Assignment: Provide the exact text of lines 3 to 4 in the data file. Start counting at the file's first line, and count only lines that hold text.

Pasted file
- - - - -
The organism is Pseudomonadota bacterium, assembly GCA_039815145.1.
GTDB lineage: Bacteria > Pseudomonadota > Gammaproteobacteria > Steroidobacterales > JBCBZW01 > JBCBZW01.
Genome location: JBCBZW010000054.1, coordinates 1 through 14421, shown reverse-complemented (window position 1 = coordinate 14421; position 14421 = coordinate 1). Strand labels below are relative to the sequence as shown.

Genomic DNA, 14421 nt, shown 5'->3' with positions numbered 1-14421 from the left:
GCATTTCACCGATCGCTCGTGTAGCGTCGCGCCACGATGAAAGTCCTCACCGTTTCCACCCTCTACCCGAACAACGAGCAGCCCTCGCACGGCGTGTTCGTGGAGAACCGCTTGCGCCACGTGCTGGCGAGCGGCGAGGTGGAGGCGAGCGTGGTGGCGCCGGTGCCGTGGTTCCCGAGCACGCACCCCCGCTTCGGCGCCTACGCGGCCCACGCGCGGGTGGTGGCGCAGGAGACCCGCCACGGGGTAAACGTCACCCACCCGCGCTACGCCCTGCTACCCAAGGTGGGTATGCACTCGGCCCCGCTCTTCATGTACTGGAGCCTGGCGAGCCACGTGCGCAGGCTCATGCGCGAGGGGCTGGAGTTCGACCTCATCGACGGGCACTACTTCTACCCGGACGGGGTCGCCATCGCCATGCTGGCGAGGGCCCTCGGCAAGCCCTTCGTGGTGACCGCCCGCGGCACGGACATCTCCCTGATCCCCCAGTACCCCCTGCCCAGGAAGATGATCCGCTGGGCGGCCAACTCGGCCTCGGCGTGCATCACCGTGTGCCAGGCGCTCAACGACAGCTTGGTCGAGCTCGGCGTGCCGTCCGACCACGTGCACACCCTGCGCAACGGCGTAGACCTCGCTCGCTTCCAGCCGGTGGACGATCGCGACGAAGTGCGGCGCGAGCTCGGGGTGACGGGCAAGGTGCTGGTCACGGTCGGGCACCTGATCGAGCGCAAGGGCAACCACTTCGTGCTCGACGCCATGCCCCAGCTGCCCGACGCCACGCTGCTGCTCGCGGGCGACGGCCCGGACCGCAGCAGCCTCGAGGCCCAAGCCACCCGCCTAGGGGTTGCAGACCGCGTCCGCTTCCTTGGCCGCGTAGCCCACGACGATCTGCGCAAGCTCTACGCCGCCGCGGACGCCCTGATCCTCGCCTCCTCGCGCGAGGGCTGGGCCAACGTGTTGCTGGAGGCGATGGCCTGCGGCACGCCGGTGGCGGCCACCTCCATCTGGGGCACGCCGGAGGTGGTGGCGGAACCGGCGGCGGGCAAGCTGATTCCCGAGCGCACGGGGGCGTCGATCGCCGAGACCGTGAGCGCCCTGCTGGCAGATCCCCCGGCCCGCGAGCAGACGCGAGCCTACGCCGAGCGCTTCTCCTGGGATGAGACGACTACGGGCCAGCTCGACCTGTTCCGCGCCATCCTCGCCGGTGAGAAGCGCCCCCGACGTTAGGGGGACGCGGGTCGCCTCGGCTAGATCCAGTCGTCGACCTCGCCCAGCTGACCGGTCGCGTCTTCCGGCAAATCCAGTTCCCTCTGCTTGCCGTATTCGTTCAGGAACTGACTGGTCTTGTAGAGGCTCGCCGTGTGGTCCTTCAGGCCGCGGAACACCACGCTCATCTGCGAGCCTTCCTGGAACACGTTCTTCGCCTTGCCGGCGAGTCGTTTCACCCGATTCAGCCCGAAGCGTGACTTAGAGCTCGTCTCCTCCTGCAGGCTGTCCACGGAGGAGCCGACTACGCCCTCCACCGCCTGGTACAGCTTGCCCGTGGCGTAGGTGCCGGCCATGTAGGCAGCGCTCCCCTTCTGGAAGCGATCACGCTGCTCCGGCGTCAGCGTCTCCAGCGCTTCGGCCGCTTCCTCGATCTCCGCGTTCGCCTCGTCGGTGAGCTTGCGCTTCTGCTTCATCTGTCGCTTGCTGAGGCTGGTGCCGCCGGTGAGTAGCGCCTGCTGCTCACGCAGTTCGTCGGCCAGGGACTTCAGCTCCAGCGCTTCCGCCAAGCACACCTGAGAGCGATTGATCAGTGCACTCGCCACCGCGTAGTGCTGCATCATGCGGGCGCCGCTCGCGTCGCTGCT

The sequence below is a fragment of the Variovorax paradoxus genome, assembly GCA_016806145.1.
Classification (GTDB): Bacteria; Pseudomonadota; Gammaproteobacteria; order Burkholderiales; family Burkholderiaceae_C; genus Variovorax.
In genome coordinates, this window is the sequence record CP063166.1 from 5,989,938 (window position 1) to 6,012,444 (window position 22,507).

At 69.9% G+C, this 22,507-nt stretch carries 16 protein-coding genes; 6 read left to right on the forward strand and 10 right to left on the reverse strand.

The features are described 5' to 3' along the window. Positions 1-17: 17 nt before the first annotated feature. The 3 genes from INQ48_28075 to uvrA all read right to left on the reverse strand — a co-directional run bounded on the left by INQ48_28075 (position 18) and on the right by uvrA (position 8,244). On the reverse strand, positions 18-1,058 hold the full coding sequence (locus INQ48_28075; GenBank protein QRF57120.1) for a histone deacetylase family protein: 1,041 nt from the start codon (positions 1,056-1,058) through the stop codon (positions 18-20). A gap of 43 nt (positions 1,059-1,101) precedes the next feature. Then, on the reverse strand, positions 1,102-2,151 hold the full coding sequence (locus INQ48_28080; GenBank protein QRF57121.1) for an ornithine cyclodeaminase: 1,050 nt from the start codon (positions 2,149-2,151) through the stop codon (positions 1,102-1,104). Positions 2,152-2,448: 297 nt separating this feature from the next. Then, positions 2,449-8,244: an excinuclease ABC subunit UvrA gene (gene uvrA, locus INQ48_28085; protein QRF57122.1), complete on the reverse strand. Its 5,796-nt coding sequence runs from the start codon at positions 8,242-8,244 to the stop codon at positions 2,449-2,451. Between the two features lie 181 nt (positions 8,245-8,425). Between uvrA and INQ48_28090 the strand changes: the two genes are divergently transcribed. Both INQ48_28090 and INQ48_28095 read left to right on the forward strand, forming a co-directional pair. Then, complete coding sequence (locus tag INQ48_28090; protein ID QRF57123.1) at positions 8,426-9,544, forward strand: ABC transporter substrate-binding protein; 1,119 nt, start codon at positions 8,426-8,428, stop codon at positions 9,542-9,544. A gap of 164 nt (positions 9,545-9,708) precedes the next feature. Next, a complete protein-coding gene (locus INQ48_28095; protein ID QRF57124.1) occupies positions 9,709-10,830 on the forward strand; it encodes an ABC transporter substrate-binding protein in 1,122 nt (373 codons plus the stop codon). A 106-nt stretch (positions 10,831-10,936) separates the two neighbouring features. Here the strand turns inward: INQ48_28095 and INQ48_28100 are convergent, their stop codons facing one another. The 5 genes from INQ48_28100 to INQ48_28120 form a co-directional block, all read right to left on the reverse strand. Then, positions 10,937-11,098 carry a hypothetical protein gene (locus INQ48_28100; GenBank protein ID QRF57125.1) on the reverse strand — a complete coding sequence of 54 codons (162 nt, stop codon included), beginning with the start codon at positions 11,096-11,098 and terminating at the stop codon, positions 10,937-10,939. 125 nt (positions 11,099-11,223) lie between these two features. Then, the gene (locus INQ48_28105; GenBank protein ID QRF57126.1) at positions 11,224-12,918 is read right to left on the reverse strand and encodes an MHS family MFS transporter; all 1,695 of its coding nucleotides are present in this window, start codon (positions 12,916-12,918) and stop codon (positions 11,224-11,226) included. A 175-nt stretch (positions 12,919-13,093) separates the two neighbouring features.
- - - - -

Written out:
Genome location: JBCBZW010000054.1, coordinates 1 through 14421, shown reverse-complemented (window position 1 = coordinate 14421; position 14421 = coordinate 1). Strand labels below are relative to the sequence as shown.

Genomic DNA, 14421 nt, shown 5'->3' with positions numbered 1-14421 from the left: